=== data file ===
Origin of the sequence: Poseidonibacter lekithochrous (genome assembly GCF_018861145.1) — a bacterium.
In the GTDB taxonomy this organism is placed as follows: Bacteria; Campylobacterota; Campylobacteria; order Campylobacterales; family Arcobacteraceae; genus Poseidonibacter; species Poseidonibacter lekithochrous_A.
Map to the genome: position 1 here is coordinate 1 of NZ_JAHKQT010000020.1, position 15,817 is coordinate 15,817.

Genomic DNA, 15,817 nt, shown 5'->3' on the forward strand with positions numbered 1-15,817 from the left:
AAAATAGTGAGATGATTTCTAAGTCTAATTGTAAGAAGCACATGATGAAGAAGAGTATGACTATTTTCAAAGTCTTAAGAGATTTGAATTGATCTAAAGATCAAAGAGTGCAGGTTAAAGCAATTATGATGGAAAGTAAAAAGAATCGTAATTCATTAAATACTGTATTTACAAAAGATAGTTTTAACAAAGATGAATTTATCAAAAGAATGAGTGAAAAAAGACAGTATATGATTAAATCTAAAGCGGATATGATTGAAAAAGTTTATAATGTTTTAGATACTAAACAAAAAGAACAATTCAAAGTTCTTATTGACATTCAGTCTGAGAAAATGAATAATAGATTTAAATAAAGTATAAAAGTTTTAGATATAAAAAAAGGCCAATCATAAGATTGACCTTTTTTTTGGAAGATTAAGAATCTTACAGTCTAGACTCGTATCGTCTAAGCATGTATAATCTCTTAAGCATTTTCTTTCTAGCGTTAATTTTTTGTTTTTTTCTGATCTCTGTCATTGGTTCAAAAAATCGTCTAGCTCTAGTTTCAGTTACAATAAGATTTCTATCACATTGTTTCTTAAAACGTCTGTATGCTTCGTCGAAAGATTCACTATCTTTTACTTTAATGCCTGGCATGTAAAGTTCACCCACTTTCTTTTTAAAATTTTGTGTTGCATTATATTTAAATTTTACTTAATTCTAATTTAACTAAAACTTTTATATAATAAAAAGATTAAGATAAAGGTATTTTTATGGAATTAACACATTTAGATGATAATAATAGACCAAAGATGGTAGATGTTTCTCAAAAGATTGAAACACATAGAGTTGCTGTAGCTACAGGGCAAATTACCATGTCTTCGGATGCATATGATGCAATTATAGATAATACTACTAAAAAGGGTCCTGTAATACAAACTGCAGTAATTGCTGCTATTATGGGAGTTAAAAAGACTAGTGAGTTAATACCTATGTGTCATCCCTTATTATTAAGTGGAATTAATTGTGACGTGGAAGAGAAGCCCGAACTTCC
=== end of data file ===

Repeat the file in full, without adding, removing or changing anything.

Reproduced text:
Origin of the sequence: Poseidonibacter lekithochrous (genome assembly GCF_018861145.1) — a bacterium.
In the GTDB taxonomy this organism is placed as follows: Bacteria; Campylobacterota; Campylobacteria; order Campylobacterales; family Arcobacteraceae; genus Poseidonibacter; species Poseidonibacter lekithochrous_A.
Map to the genome: position 1 here is coordinate 1 of NZ_JAHKQT010000020.1, position 15,817 is coordinate 15,817.

Genomic DNA, 15,817 nt, shown 5'->3' on the forward strand with positions numbered 1-15,817 from the left:
AAAATAGTGAGATGATTTCTAAGTCTAATTGTAAGAAGCACATGATGAAGAAGAGTATGACTATTTTCAAAGTCTTAAGAGATTTGAATTGATCTAAAGATCAAAGAGTGCAGGTTAAAGCAATTATGATGGAAAGTAAAAAGAATCGTAATTCATTAAATACTGTATTTACAAAAGATAGTTTTAACAAAGATGAATTTATCAAAAGAATGAGTGAAAAAAGACAGTATATGATTAAATCTAAAGCGGATATGATTGAAAAAGTTTATAATGTTTTAGATACTAAACAAAAAGAACAATTCAAAGTTCTTATTGACATTCAGTCTGAGAAAATGAATAATAGATTTAAATAAAGTATAAAAGTTTTAGATATAAAAAAAGGCCAATCATAAGATTGACCTTTTTTTTGGAAGATTAAGAATCTTACAGTCTAGACTCGTATCGTCTAAGCATGTATAATCTCTTAAGCATTTTCTTTCTAGCGTTAATTTTTTGTTTTTTTCTGATCTCTGTCATTGGTTCAAAAAATCGTCTAGCTCTAGTTTCAGTTACAATAAGATTTCTATCACATTGTTTCTTAAAACGTCTGTATGCTTCGTCGAAAGATTCACTATCTTTTACTTTAATGCCTGGCATGTAAAGTTCACCCACTTTCTTTTTAAAATTTTGTGTTGCATTATATTTAAATTTTACTTAATTCTAATTTAACTAAAACTTTTATATAATAAAAAGATTAAGATAAAGGTATTTTTATGGAATTAACACATTTAGATGATAATAATAGACCAAAGATGGTAGATGTTTCTCAAAAGATTGAAACACATAGAGTTGCTGTAGCTACAGGGCAAATTACCATGTCTTCGGATGCATATGATGCAATTATAGATAATACTACTAAAAAGGGTCCTGTAATACAAACTGCAGTAATTGCTGCTATTATGGGAGTTAAAAAGACTAGTGAGTTAATACCTATGTGTCATCCCTTATTATTAAGTGGAATTAATTGTGACGTGGAAGAGAAGCCCGAACTTCC